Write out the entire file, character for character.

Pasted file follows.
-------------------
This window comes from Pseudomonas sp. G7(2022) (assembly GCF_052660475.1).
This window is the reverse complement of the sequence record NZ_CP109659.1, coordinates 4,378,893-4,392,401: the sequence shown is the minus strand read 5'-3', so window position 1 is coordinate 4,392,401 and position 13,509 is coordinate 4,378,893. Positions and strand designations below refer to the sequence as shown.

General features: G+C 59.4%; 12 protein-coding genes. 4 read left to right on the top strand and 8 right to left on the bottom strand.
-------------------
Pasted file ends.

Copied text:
This window comes from Pseudomonas sp. G7(2022) (assembly GCF_052660475.1).
This window is the reverse complement of the sequence record NZ_CP109659.1, coordinates 4,378,893-4,392,401: the sequence shown is the minus strand read 5'-3', so window position 1 is coordinate 4,392,401 and position 13,509 is coordinate 4,378,893. Positions and strand designations below refer to the sequence as shown.

General features: G+C 59.4%; 12 protein-coding genes. 4 read left to right on the top strand and 8 right to left on the bottom strand.